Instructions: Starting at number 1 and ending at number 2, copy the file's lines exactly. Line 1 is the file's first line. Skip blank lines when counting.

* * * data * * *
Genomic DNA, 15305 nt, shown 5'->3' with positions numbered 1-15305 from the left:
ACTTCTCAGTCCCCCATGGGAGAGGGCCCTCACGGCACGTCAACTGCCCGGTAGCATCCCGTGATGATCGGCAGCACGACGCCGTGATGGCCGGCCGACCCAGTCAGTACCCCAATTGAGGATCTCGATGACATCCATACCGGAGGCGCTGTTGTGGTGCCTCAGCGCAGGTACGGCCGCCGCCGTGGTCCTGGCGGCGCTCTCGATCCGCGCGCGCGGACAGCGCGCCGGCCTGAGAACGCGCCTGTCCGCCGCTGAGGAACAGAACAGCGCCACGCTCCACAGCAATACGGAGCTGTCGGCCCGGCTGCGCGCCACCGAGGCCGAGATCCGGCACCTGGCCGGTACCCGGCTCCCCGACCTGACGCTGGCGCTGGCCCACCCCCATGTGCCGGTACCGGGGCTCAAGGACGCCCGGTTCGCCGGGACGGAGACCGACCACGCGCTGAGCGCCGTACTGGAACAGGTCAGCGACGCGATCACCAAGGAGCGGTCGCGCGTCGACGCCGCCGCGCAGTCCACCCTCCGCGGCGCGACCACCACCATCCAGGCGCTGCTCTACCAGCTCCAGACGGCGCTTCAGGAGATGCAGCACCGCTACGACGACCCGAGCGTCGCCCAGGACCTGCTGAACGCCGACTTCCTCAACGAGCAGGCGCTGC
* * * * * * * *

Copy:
Genomic DNA, 15305 nt, shown 5'->3' with positions numbered 1-15305 from the left:
ACTTCTCAGTCCCCCATGGGAGAGGGCCCTCACGGCACGTCAACTGCCCGGTAGCATCCCGTGATGATCGGCAGCACGACGCCGTGATGGCCGGCCGACCCAGTCAGTACCCCAATTGAGGATCTCGATGACATCCATACCGGAGGCGCTGTTGTGGTGCCTCAGCGCAGGTACGGCCGCCGCCGTGGTCCTGGCGGCGCTCTCGATCCGCGCGCGCGGACAGCGCGCCGGCCTGAGAACGCGCCTGTCCGCCGCTGAGGAACAGAACAGCGCCACGCTCCACAGCAATACGGAGCTGTCGGCCCGGCTGCGCGCCACCGAGGCCGAGATCCGGCACCTGGCCGGTACCCGGCTCCCCGACCTGACGCTGGCGCTGGCCCACCCCCATGTGCCGGTACCGGGGCTCAAGGACGCCCGGTTCGCCGGGACGGAGACCGACCACGCGCTGAGCGCCGTACTGGAACAGGTCAGCGACGCGATCACCAAGGAGCGGTCGCGCGTCGACGCCGCCGCGCAGTCCACCCTCCGCGGCGCGACCACCACCATCCAGGCGCTGCTCTACCAGCTCCAGACGGCGCTTCAGGAGATGCAGCACCGCTACGACGACCCGAGCGTCGCCCAGGACCTGCTGAACGCCGACTTCCTCAACGAGCAGGCGCTGC